Vancouver set to vote on ‘Airbnb bylaw’ Tuesday
Vancouver city council is expected to vote on a contentious new bylaw to regulate short term rentals (STRs) like Airbnb on Tuesday.
Under the proposed new rules, hosts would be required to buy an annual licence for $49, which would have to be displayed on the rental listing.
Hosts would be banned from listing units that aren’t their principal residences, and they would have to pay income tax on the rentals and ensure they fit building safety guidelines.
Platforms like Airbnb would also be required to charge a three-per-cent transaction fee. All cash collected would go to administration and enforcement of the licensing regime.
WATCH: Vancouver short-term rental rules go to public
Short-term rentals have been at the centre of a raging debate in the city, where the rental vacancy rate sits below one per cent.
On one side, critics have accused the city of going soft on illegal short-term rental listings, and point to so-called “ghost hotels” where commercial operators rent out multiple units.
On the other are Airbnb hosts, many of whom packed a series of council hearings to say they rely on the income the rentals generate to make ends meet in an expensive city.
Coun. George Affleck admitted the debate has been contentious.
“There are many challenges with this report, we heard many residents with different opinions. This is part of the process,” he said.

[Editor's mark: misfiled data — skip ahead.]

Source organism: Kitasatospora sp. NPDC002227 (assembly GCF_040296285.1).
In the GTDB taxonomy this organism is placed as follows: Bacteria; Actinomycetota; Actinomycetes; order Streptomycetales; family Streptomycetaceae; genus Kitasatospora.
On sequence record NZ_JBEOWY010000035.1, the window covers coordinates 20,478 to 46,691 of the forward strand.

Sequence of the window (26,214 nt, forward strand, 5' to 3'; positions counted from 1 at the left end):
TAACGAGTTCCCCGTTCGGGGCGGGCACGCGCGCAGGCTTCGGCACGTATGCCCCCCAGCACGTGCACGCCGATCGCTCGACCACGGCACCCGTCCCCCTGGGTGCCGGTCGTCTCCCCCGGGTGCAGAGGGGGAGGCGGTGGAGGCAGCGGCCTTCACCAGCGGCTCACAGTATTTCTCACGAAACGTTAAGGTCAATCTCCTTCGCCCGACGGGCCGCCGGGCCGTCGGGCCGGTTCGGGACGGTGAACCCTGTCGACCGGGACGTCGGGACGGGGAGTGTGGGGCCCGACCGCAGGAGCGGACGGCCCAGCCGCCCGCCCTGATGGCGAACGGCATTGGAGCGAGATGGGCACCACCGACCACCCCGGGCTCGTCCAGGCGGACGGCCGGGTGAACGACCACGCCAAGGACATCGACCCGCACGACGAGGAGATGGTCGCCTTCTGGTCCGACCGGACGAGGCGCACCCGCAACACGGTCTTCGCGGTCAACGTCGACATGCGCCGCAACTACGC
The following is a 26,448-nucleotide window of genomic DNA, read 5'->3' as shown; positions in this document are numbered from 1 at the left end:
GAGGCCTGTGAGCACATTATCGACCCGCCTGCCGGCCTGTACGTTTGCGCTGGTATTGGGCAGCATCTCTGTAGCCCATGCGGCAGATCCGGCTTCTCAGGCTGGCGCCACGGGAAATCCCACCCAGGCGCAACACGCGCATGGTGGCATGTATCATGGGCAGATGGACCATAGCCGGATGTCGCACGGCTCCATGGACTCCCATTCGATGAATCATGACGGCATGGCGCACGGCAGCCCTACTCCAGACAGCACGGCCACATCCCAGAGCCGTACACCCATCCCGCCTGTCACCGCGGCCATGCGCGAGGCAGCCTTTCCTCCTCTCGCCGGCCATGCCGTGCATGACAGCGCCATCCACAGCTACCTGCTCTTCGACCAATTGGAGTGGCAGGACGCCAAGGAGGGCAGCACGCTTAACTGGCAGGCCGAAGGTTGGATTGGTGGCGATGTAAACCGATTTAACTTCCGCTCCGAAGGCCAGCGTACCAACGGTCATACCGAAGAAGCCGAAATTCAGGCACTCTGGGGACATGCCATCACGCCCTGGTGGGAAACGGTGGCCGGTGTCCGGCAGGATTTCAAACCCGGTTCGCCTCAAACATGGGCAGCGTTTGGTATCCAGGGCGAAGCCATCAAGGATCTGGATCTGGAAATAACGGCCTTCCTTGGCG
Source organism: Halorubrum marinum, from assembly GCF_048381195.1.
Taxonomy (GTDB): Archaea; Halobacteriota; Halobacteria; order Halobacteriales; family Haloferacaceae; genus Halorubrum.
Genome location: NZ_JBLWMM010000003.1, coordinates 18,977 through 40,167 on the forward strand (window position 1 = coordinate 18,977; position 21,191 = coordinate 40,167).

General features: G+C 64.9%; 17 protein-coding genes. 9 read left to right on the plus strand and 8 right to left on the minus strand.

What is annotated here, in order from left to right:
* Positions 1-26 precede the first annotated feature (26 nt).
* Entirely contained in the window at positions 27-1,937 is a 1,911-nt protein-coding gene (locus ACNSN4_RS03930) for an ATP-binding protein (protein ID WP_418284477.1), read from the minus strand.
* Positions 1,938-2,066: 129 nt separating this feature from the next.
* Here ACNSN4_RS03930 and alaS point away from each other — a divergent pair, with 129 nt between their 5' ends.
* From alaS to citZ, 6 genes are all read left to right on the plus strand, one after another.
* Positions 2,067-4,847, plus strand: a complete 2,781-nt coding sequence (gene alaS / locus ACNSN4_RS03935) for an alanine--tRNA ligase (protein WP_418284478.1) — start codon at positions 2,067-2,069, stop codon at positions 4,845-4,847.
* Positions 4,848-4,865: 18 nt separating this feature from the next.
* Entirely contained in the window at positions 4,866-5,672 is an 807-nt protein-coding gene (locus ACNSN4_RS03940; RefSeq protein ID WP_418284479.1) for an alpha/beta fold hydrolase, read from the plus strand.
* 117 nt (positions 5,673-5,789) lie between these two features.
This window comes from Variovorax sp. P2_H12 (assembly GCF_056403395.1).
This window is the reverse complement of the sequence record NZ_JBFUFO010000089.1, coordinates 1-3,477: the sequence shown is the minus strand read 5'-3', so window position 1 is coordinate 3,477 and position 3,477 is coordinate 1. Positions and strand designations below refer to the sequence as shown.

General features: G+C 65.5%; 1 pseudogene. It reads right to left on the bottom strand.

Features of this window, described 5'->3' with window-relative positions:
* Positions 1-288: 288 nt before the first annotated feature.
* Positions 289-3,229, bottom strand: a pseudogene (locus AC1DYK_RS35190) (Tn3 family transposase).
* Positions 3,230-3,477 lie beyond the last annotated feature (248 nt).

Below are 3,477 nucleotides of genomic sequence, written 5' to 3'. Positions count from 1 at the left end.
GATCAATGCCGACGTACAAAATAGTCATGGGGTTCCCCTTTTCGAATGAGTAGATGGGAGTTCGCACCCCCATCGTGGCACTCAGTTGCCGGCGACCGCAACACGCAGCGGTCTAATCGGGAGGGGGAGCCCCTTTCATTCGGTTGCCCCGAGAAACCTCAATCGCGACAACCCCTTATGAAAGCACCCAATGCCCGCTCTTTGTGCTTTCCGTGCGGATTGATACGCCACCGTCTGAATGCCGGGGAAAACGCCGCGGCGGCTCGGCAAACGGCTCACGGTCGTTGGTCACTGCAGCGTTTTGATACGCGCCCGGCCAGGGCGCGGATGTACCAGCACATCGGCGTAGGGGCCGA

“I’m mulling over all the sides that came and all of the opinions that came and will make my decision on Tuesday, as will the rest of council.”
Airbnb has expressed concern over the proposed provision that would bar the listing of secondary properties, suggesting the income hosts generate from renting them out helps them do things like make their mortgage payments.
Airbnb’s own study last year argued that the platform has pumped $400 million into the city’s economy in direct and secondary spending.
WATCH: Strata crackdown on short-term rentals showing promise
Currently, rentals shorter than 30 days are illegal in Vancouver absent a bed-and-breakfast or hotel licence.
However, the city said last week that enforcement directed at most hosts breaking the rules would come in the form of a warning letter.
Other building owners have decided to take matters into their own hands, such as a Yaletown strata that is trying to bring a class action lawsuit against Airbnb.
The City of Vancouver estimates that if implemented, the short-term rental bylaw would legalize about 70 per cent STR rentals for entire homes and virtually all “private room” listings.
It says the new rules should also free up about 1,000 units for long-term tenants.
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